Wednesday, May 03, 2017

June Bugs and Ammo

Regular readers know that I've been a reloader for two decades, and a shooter for five decades.  I have a passing familiarity with ammunition, and shooting.  I've loaded a lot of ammunition for my own use and I have some guns that have never fired a single round of what we call "factory" ammunition.

When I began Cowboy Fast Draw shooting two years ago, I considered the ammo to be a bit... odd.  Basically, a .45 Long Colt case, drilled out to accept a shotgun primer, we stuff a wax bullet in the case mouth, drop a shotgun primer in the primer hole, and use the impulsive power of the shotgun primer to propel the wax bullet toward the target.

To say that the cartridge is a specialty cartridge and a low powered unit, is to put the bite on understatement.   It's still dangerous, and no one wants to be shot with one, but it certainly isn't standard ammo.  At the distances we shoot, it works just fine and it's very safe with just a minimum of preparation and training.

At a statewide sanctioned shoot, one of the rules is that the host supply the ammunition.  The nickeled, specially produced cartridge brass is the ne plus ultra of the game, but they are expensive.  At 80 cents per piece, it's not too bad to buy 50 or 100 pieces of brass and shoot the same ones for years.  100 cases will cost you 80 bucks, but they won't wear out, like regular cartridge brass.  Keep them clean and you'll shoot them for years.  Indeed, I"m still shooting the very first cases I ever bought, and by my estimation, we've used about 20,000 pieces of wax in those same two years.

Again, at a sanctioned shoot, the host supplies the ammo, and buying 10,000 cases will set you back about $8,000.  That is certainly beyond the reach of many clubs, and some rather creative solutions have been tried. Believe me, I've tried them. So far, those solutions have been less than satisfactory. While it is not impossible to drill a standard .45 Colt case to accept a shotgun primer,  While you basically drill a 1/4 inch hole, then you have to bevel a recess to that the primer sits flush with the case head.

I've done that as an experiment, and the reject percentage was high.  Without very precise equipment, it's just not worth the hassle, so many of us use the standard CFDA cases.  But, at a state-level match, it requires a lot of ammo, and if the cases aren't perfect, it leads to concerns.

So, now let's talk about the guns.  We use single action revolvers that mimic the firearms of the 1880s.  The Ruger New Vaquero dominates the line.  It's a durable, strong action and has quite a following.  Indeed, PawPaw has five of them, and they all work just fine.  THIS IS NOT A CRITICISM of Ruger.  But, in an attempt to make their guns as durable and safe as possible, they've added some bits and pieces that we don't find on the original Colt revolvers, or the Colt clones.

Below is a diagram of the standard Ruger action. The mainspring pushes a strut, which pushes the hammer, which strikes the transfer bar, which hits a spring-loaded firing pin, which (hpefully) hits the primer.  And there's the rub.  As fast as we push our revolvers, things wear and as the accumulation of wear, usage, and the inevitable grit that gets into things, we start to see light primer strikes.  Again, this is not a hit on Ruger.  The New Vaquero is a fine revolver.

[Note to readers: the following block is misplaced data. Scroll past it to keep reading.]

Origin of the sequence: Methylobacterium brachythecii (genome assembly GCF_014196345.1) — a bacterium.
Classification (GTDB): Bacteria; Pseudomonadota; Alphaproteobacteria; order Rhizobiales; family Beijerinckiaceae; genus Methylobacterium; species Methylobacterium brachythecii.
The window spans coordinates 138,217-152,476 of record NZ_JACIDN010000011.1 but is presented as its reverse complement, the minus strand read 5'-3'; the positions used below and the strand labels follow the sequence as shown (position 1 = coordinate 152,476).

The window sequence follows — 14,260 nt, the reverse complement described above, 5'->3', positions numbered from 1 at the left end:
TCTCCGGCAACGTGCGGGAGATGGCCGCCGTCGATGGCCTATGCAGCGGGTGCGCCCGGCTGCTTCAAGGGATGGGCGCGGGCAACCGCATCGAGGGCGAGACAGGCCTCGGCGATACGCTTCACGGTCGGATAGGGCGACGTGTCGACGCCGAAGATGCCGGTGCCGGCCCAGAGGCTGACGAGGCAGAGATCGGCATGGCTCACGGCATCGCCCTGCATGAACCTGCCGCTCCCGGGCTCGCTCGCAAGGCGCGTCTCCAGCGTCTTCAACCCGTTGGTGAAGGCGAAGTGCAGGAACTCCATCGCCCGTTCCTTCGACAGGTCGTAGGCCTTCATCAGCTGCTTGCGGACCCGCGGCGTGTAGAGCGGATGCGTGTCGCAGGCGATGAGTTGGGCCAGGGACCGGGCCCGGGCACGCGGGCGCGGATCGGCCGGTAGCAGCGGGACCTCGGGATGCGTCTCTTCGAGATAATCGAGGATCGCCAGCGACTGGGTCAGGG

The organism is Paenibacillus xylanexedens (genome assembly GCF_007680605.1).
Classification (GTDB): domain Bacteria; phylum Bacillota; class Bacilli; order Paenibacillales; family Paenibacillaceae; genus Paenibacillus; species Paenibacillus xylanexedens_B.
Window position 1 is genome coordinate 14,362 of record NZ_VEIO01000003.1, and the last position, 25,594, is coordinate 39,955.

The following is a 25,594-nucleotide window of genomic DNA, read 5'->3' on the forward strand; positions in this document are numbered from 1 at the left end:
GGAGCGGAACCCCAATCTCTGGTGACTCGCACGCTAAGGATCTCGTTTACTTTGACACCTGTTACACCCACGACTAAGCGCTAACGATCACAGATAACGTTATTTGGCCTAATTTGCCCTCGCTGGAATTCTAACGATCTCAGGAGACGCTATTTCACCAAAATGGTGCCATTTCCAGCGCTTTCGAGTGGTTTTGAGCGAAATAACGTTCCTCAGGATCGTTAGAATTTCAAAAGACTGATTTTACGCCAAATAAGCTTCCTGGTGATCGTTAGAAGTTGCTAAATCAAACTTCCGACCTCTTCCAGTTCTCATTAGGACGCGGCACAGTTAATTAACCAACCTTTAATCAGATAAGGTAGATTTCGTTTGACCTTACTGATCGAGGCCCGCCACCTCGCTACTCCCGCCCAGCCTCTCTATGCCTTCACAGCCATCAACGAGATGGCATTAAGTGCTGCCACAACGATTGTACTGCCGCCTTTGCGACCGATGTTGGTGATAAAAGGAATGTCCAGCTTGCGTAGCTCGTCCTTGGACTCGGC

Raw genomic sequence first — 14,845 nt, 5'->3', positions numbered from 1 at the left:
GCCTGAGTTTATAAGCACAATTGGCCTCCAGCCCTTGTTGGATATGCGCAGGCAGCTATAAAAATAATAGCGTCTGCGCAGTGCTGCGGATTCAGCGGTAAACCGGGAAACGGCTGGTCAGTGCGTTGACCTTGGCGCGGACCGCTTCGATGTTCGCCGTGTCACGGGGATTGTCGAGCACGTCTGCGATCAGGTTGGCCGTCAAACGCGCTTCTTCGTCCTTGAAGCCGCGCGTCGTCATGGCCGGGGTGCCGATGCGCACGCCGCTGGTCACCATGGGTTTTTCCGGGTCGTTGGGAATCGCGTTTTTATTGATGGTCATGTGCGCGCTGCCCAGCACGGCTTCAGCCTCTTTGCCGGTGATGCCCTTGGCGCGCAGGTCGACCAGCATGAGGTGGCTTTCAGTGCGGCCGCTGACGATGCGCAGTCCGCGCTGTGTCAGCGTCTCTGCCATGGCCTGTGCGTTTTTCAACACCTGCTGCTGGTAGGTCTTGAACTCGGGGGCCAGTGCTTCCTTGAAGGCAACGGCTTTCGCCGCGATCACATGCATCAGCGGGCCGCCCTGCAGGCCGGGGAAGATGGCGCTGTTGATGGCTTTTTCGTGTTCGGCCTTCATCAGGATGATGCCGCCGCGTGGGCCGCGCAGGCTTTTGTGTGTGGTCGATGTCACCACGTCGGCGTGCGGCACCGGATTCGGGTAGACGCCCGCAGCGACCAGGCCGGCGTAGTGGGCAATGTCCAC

In contrast, the Colt mechanism is fairly simple. It has its issues, but the firing process is simpler.  The mainspring pushes the hammer, which has a hammer-mounted firing pin. The firing pin goes through a hole in the breech-face, which strikes the primer.  It's pretty simple, and my Ubertis have this system.  As a result, I can confidently shoot ammo that a Ruger NV might not shoot.

During a lull before one match with a fellow I respect and josh with, I noticed that he was inspecting the supplied ammo and making a small line of rejects on the ammo table. His very experienced, calibrated eyeball had led him to reject ammo for a variety of reasons.

I decided to get into his head.  "Push that ammo over here." I asked him.  "I'll use that in the match."

My hand-judge, a very experienced shooter from Texas asked me, "Are you going to shoot his rejects?"

"Absolutely," says I.  "Matter of fact, if you've got one with a june-bug in it, give me that one first. I don't mind shooting june-bugs."

The hand-judge laughed and gave me a cartridge.

I won that match 3-1.


Jonathan H said...

Here is a video of using lego character heads as bullets; I wonder how they would do in CFDA? (excepting the cost, of course!)

Les said...

I remember seeing dents in the garage door, never thought about them, they were always there. One day, Dad pointed them out to me and said he and some buddies (in the fifties) would practice their fast draw against each other using wax bullets inside the garage with the door down. He said they smarted when they hit. This was all carefully hidden away from us. I guess after Guadalcanal and other assorted islands in the Pacific (in my Dad's case) and a tour of Europe with Patton in another friend's case, what is safe is relative. But as I say, this didn't happen as far as we knew.